The ACLUGA also questioned why a review panel was created to investigate Smith's accusations against Vidalia in the first place when Board members have described his complaint as "vague" and lacking in important specific details such as names, dates and locations. We asked for clarification as to how Smith's complaint actually met the prima facie standard that the Board's rules require before a complaint may be considered by the Board.
Following Vidalia's denial as to the existence of city sanctuary policies, Vinson again contacted Smith and asked him to produce any other documentation of a sanctuary policy. Smith's reply, in Vinson's words, was to "essentially [ask] us to investigate and find it." Smith is in effect requesting that the Board procure the evidence that would prove his accusations correct.
If Smith's nameless, dateless and location-free complaint is considered by the Board to have constituted the "sufficient facts" necessary to establish a prima facie threshold, then the said standard of consideration leaves the Board's complaint process ripe for abuse and misuse by any persons who desire to accuse public agencies and employees as they please without fulfilling any burden of proof. To attain the attention and public-funded resources of a body such as the Board, a complainant must do more than merely accuse without greater specificity.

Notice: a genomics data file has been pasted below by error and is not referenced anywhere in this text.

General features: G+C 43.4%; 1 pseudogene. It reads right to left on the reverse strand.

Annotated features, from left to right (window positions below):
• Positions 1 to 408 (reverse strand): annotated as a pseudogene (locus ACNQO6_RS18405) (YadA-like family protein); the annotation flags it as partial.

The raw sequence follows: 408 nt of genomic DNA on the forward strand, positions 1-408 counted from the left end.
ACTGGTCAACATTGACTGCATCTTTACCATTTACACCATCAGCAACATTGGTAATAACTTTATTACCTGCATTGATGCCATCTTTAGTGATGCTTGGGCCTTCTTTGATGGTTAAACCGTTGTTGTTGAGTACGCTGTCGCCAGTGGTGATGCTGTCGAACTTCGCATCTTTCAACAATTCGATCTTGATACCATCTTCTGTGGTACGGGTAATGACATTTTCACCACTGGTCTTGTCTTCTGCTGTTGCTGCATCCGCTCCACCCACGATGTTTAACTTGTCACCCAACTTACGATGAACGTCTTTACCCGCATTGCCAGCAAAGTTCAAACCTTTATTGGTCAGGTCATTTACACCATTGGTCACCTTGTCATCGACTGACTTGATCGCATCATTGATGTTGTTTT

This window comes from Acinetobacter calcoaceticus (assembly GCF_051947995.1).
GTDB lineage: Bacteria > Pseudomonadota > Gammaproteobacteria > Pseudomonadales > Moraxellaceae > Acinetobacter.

It is of great concern that, following the Smith decision, the Board has authorized its complaint process to amount to what is essentially a fishing expedition. It must immediately stop spending public resources on this unnecessary and wasteful venture. The governor and the legislature must also establish checks and balances for this body — otherwise we are likely to see abuses of power committed at public's expense.
Azadeh Shahshahani focuses her work on Georgia's compliance with international human rights and constitutional standards. Recently, she was elected President of the National Lawyers Guild and is one of the Founders of Human Rights Atlanta.
July 30, 2012
The ACLU Foundation of Georgia joined more than
36 ACLU affiliates today in sending open records requests to local law enforcement agencies on how they use automatic license plate readers (ALPR) to track and record Americans’ movements in 38 states.